During the dust bowl, plains residents couldn’t keep their houses clean. Another storm arrived before they swept every corner and crack. Worse, even gentle breezes brought more dust, as if, once it found its way in, nothing kept it out.
The simplest impact of Sisyphus’ damnation is its endlessness—he rolls the rock up the hill and it rolls down over and over—but living in the story reveals deeper trouble. Once readers learn the central act of the story, no other iteration is necessary, and they don’t care for another telling. But, if you are inside the story, Sisyphus rolls his stone still. He knows answers to questions readers don’t bother to ask and inhabitants of the story can’t help asking, like whether he keeps his belief in success, whether some compulsion even worse than gravity drags him up and down, whether he resists and obeys each time, whether he’s tired and growing more so, whether he remembers particular trips, or his thoughts during any particular trip, or any time before the act of rolling began, whether his hands and legs and body become abstract, a machine busy as his mind moves different directions.
Lists fill from the top. Some people empty them each day or week. Others empty them from time to time, refusing anything new until nothing remains to be done. More people carry their lists, hoping the deepest items will wait or that recording tasks means their day is due and sure to arrive. And some people don’t make lists, pushed along by a need to do and do and attending to whatever speaks.
Some mornings are restless because you spent the night at work. Though memories of your dreams may lie like puddles from a missed storm, you know some torrent passed. You’ve been busy. The day begins with that feeling and continues from it, awaiting action and demanding movement toward shifting destinations according to shifting motivations.
“OCD” is now a casual term, a label for anything that seems excessively thorough or painstaking. “Can you say ‘OCD’?” someone asks. How-true, how-true, listeners laugh and nod. For those with the condition, life must seem very different. They return to the present to find themselves washing their hands again or placing items on a table just so. They discover they can’t leave the house because their inventory of gestures can’t be checked adequately. They touch and they turn and they look and they bend and they adjust and they begin again and they remain trapped, as if some dimly remembered spell lurked just in shadow. Another invitation might draw it out to open the lock at last.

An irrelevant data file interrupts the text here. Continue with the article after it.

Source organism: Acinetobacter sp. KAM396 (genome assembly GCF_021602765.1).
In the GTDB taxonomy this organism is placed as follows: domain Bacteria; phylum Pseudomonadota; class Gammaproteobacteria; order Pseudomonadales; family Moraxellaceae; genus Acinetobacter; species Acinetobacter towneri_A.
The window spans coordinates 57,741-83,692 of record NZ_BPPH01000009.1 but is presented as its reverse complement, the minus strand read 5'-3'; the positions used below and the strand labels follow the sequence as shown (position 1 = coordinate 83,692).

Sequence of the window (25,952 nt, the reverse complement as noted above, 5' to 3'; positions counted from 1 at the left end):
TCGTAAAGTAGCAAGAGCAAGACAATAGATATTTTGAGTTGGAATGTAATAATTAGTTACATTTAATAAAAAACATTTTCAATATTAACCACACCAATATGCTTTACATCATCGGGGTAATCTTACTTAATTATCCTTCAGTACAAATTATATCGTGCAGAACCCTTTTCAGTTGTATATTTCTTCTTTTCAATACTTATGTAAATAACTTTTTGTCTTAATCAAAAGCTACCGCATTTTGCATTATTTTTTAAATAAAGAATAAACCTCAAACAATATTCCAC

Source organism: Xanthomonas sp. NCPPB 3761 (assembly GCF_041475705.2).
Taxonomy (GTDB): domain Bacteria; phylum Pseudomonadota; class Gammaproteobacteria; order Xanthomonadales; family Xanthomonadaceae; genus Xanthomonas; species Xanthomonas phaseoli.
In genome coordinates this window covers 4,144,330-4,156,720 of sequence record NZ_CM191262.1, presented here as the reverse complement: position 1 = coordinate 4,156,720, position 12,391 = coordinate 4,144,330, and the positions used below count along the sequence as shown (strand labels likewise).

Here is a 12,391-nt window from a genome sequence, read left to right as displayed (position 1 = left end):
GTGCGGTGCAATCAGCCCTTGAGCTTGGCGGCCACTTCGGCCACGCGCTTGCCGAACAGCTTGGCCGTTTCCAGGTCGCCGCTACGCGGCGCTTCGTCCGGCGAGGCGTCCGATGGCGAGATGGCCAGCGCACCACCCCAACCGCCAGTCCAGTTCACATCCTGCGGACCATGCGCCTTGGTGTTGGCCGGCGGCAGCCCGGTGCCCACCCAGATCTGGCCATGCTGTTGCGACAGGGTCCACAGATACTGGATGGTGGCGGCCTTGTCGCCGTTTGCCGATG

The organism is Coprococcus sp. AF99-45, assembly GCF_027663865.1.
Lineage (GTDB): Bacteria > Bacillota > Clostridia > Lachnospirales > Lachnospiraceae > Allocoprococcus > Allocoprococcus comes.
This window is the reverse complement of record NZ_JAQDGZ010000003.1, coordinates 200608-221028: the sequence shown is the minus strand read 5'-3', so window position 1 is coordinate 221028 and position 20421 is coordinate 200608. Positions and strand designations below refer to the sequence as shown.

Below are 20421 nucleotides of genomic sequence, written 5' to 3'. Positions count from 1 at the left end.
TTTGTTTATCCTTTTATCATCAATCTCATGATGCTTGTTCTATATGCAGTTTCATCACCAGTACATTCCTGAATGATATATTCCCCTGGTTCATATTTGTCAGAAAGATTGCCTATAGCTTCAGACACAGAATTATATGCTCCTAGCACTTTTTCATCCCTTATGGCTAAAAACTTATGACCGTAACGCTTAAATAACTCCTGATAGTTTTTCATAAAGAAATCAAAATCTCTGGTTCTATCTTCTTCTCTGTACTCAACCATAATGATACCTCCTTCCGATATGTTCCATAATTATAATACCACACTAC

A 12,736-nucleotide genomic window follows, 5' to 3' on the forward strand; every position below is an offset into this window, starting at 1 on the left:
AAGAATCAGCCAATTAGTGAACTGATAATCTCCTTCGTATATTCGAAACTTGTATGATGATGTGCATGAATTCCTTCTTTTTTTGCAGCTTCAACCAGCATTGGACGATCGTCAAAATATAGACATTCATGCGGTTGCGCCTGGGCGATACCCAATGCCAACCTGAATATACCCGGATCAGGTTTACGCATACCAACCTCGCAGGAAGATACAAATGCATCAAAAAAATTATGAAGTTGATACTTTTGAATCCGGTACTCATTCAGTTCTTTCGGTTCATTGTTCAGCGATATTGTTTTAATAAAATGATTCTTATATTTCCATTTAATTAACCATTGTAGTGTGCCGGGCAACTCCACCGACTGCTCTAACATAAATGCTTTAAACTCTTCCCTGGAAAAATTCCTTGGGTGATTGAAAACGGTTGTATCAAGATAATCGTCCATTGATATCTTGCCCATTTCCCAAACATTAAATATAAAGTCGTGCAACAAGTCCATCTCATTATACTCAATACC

Imagine a new coin resting on the muddy bottom of a pond. The shallow water allows the sun to glint from the coin. Imagine it’s gold. You reach into the water to retrieve it—even if it isn’t yours, you want to see it and hold it because it’s beautiful. Yet, when you reach, silt stirs and the water clouds. The coin disappears so no amount of groping finds it. The coin slips deeper into the pond bed, and now not even waiting for water to settle will discover it.
Essays begin with searching. The word “essay” means to try or attempt, and writing one is mining, pursuing veins through rock, trying—with only imagination—to recreate the shape of what’s valuable amid what’s not. All of it is solid, all dark, all hidden.
Truly abetting frustrations never die because they aren’t in resolutions. They are in desire deeper and broader than specific outcomes. Paradoxically, getting what you want can be the worst outcome, as it turns you toward new goals and swells expectations.
Writers do finish. They determine they cannot pick up pens again, throw their hands in the air and cry “Enough.” Maybe they succeed in finding quiet at last or reach some truce with need and sit, Buddha-like, surveying desire as it were an obsidian block that only exists. You want to believe that moment will arrive, but who knows? Who looks into another mind, and why couldn’t that thought, like any other, be wishful? In any case, how do you become Buddha? Buddha couldn’t really say.
The sun angles along the floor and reveals the surface isn’t clean after all. It’s a crash site strewn with dropped crumbs, unnoticed spills, and dust. The sun will climb, and the floor will appear clean again. You will know it’s not.
When Romeo tells Benvolio about loving Rosaline, Benvolio advises him not to think of her. Romeo replies, “Oh teach me not to think.” As is Shakespeare’s way, he says everything in one phrase every author wants to equal. You have to wonder at human beings’ faith in thought despite all evidence thought is futile. When does it end? When does satisfaction come?